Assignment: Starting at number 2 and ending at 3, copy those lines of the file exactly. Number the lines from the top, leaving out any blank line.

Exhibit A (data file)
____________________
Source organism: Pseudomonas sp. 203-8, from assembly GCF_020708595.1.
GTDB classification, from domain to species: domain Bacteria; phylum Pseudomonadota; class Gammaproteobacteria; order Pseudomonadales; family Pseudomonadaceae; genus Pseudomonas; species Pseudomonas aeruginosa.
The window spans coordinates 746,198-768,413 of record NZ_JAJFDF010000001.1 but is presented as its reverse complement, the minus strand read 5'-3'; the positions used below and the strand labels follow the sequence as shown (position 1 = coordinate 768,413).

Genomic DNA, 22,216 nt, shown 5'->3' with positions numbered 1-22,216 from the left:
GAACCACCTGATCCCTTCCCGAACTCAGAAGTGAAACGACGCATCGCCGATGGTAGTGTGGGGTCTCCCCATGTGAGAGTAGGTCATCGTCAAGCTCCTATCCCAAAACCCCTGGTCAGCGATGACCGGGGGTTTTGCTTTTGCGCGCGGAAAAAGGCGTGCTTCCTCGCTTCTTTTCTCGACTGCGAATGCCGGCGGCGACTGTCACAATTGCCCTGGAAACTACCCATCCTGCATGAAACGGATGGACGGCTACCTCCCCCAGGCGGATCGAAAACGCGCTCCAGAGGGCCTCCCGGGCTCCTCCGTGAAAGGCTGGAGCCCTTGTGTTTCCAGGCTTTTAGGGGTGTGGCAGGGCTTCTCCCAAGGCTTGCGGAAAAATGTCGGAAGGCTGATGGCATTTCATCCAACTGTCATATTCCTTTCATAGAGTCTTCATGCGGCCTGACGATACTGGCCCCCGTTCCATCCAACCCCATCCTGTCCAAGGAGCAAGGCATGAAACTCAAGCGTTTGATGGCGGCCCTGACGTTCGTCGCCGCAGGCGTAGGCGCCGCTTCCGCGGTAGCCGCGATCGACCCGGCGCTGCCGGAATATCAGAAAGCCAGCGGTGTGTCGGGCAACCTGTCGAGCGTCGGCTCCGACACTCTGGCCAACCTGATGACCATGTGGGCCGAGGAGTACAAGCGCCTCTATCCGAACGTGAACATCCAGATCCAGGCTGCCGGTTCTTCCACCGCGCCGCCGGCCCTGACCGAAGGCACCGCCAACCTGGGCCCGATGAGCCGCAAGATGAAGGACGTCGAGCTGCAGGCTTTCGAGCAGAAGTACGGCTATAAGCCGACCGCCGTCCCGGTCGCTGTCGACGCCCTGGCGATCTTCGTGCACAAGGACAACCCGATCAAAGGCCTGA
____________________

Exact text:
GTDB classification, from domain to species: domain Bacteria; phylum Pseudomonadota; class Gammaproteobacteria; order Pseudomonadales; family Pseudomonadaceae; genus Pseudomonas; species Pseudomonas aeruginosa.
The window spans coordinates 746,198-768,413 of record NZ_JAJFDF010000001.1 but is presented as its reverse complement, the minus strand read 5'-3'; the positions used below and the strand labels follow the sequence as shown (position 1 = coordinate 768,413).